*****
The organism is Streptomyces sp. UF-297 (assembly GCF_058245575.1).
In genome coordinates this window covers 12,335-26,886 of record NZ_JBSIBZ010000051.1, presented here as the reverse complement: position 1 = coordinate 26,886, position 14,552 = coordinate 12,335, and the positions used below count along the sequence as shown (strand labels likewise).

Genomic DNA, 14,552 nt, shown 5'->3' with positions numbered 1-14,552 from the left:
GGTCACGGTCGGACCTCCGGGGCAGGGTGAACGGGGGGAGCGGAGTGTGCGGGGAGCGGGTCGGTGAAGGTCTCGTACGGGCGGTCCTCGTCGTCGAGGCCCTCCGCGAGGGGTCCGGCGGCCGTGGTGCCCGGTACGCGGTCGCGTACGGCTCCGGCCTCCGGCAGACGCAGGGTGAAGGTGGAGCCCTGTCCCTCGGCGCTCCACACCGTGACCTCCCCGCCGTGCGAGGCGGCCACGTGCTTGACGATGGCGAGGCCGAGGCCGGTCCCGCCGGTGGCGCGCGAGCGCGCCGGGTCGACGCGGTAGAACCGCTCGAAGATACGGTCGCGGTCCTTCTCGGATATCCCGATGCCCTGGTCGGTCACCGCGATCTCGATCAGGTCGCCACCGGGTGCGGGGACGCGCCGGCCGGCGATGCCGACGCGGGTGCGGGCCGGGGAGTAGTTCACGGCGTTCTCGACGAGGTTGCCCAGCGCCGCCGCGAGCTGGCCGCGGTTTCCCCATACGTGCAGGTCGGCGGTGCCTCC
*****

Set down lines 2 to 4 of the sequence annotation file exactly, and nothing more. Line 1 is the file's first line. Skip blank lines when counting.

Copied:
In genome coordinates this window covers 12,335-26,886 of record NZ_JBSIBZ010000051.1, presented here as the reverse complement: position 1 = coordinate 26,886, position 14,552 = coordinate 12,335, and the positions used below count along the sequence as shown (strand labels likewise).

Genomic DNA, 14,552 nt, shown 5'->3' with positions numbered 1-14,552 from the left:
GGTCACGGTCGGACCTCCGGGGCAGGGTGAACGGGGGGAGCGGAGTGTGCGGGGAGCGGGTCGGTGAAGGTCTCGTACGGGCGGTCCTCGTCGTCGAGGCCCTCCGCGAGGGGTCCGGCGGCCGTGGTGCCCGGTACGCGGTCGCGTACGGCTCCGGCCTCCGGCAGACGCAGGGTGAAGGTGGAGCCCTGTCCCTCGGCGCTCCACACCGTGACCTCCCCGCCGTGCGAGGCGGCCACGTGCTTGACGATGGCGAGGCCGAGGCCGGTCCCGCCGGTGGCGCGCGAGCGCGCCGGGTCGACGCGGTAGAACCGCTCGAAGATACGGTCGCGGTCCTTCTCGGATATCCCGATGCCCTGGTCGGTCACCGCGATCTCGATCAGGTCGCCACCGGGTGCGGGGACGCGCCGGCCGGCGATGCCGACGCGGGTGCGGGCCGGGGAGTAGTTCACGGCGTTCTCGACGAGGTTGCCCAGCGCCGCCGCGAGCTGGCCGCGGTTTCCCCATACGTGCAGGTCGGCGGTGCCTCC